US 4724529 A Abstract A method and apparatus for radix-β non-restoring division. The division process occurs in four phases. In a first phase, the input operands are transformed to produce a divisor lying in a designated numerical range. Next, a transitional phase involves generating an initial radix-β quotient digit from the transformed numerator. An iterative phase of the process generates successive partial remainders according to a recursive method. From the sign and a single radix-β digit of each of these partial remainders, the process generates a radix-β quotient digit. Further, a fourth phase, which may run concurrently with the transitional and iterative phases, involves accumulating successively generated quotient digits to produce a final quotient value.
Claims(16) 1. A method for radix-β numerical division, comprising the steps of:
A. inputting a signal representative of a numerator, N; B. inputting a signal representative of a denominator, D; C. generating a signal representative of a transformation factor, K; D. generating and storing a signal representative of a transformed denominator, D', in a range (β-1)/β to 1, and being equal to a multiplicative product D*K; E. generating a signal representative of a transformed numerator, N', said transformed numerator-representative signal having a sign portion and a magnitude portion representative of at least one radix-β digit; F. evaluating the sign portion and a single radix-β digit-representative portion of said transformed numerator-representative signal for generating and storing a signal representative of a quotient digit, q; and G. repeating a selected number of times the steps of: i. generating a signal representative of a partial remainder, P, said partial remainder-representative signal having a sign portion and a magnitude portion representative of at least one radix-β digit, and ii. evaluating the sign portion and a single radix-β digit representative portion of said partial remainder-representative signal for generating and storing a signal representative of a quotient digit, q. 2. The method of claim 1 wherein said transformed numerator-representative signal generating step further comprises the step of selecting the transformed numerator, N', to be numerically equal to a multiplicative product N*K.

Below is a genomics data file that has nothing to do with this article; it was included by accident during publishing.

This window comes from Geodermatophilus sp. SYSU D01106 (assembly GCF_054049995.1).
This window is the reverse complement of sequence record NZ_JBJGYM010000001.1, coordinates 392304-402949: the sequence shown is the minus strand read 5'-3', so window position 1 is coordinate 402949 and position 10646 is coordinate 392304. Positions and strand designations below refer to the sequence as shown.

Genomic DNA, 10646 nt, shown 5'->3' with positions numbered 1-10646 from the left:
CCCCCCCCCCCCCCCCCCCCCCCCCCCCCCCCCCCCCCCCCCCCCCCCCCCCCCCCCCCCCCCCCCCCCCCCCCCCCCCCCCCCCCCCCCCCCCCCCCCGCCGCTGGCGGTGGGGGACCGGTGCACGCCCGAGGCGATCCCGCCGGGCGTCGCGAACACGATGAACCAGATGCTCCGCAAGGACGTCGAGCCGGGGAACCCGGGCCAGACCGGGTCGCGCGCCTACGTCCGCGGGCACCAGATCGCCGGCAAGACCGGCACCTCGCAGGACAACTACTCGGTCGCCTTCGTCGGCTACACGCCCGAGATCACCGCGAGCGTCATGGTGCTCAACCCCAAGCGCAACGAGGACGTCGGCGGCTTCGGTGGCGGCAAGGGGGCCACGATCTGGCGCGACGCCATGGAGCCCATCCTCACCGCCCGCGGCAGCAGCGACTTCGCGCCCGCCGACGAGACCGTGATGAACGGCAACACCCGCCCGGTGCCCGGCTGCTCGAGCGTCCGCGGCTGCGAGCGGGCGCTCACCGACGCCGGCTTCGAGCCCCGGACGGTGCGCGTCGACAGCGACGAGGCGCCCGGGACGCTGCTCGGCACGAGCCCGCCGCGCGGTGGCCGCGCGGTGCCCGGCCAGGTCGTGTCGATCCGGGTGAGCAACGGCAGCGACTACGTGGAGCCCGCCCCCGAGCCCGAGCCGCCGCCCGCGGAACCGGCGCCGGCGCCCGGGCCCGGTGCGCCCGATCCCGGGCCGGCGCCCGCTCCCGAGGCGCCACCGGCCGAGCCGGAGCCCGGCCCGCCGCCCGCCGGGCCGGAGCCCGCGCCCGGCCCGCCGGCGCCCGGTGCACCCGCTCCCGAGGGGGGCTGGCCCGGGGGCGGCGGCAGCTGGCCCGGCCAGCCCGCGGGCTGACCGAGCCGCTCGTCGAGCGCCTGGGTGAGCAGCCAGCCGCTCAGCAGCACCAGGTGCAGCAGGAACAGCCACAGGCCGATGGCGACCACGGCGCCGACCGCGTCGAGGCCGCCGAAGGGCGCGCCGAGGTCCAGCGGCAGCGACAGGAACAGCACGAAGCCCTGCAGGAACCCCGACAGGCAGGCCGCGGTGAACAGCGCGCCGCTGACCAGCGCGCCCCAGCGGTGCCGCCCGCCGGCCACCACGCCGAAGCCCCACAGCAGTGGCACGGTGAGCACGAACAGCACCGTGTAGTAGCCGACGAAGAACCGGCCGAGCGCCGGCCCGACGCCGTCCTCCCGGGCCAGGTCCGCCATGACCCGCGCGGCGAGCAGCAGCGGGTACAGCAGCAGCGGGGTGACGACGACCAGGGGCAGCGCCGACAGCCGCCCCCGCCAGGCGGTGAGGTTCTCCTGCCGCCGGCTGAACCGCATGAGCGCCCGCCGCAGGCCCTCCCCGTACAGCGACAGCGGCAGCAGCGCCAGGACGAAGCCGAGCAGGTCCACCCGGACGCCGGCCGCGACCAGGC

3. The method of claim 1 wherein said transformed numerator-representative signal generating step further comprises the step of selecting the transformed numerator, N', to be numerically equal to the numerator, N.
4. The method of claim 1 wherein each said evaluating step further comprises the steps of:
i. responding to evaluated portions of said transformed numerator representative signal being representative of a negative value for selecting said quotient digit, q, to be numerically equal to the value represented by said evaluated portions, ii. responding to evaluated portions of said transformed numerator representative signal being represenative of a positive value (β-1) for selecting said quotient digit, q, to be numerically equal to the value represented by said evaluated portions, and iii. responding to evaluated portions of said transformed numerator representative signal being representative of a positive value not equal to a positive value (β-1) for selecting said quotient digit, q, to be numerically equal to the value represented by said evaluated portions incremented by one. 5. The method of claim 1 wherein each said evaluating step further comprises the steps of: